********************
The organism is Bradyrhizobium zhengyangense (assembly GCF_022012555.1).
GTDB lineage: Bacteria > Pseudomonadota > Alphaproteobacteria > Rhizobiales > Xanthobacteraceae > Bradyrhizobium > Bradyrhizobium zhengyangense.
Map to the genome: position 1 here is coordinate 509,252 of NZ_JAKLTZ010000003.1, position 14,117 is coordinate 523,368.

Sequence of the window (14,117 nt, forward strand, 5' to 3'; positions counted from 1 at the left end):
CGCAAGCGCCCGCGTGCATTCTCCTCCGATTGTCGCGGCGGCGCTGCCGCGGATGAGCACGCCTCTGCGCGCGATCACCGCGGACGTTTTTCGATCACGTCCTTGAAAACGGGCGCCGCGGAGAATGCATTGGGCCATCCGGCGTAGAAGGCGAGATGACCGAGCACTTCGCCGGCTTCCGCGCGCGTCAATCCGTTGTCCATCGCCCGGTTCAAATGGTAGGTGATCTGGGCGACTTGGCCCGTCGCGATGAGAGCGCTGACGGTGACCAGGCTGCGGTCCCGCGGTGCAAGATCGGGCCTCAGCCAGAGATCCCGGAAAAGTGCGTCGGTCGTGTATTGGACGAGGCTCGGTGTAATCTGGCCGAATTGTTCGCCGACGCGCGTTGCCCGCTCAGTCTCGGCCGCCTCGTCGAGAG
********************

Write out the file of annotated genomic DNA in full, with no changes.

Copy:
The organism is Bradyrhizobium zhengyangense (assembly GCF_022012555.1).
GTDB lineage: Bacteria > Pseudomonadota > Alphaproteobacteria > Rhizobiales > Xanthobacteraceae > Bradyrhizobium > Bradyrhizobium zhengyangense.
Map to the genome: position 1 here is coordinate 509,252 of NZ_JAKLTZ010000003.1, position 14,117 is coordinate 523,368.

Sequence of the window (14,117 nt, forward strand, 5' to 3'; positions counted from 1 at the left end):
CGCAAGCGCCCGCGTGCATTCTCCTCCGATTGTCGCGGCGGCGCTGCCGCGGATGAGCACGCCTCTGCGCGCGATCACCGCGGACGTTTTTCGATCACGTCCTTGAAAACGGGCGCCGCGGAGAATGCATTGGGCCATCCGGCGTAGAAGGCGAGATGACCGAGCACTTCGCCGGCTTCCGCGCGCGTCAATCCGTTGTCCATCGCCCGGTTCAAATGGTAGGTGATCTGGGCGACTTGGCCCGTCGCGATGAGAGCGCTGACGGTGACCAGGCTGCGGTCCCGCGGTGCAAGATCGGGCCTCAGCCAGAGATCCCGGAAAAGTGCGTCGGTCGTGTATTGGACGAGGCTCGGTGTAATCTGGCCGAATTGTTCGCCGACGCGCGTTGCCCGCTCAGTCTCGGCCGCCTCGTCGAGAG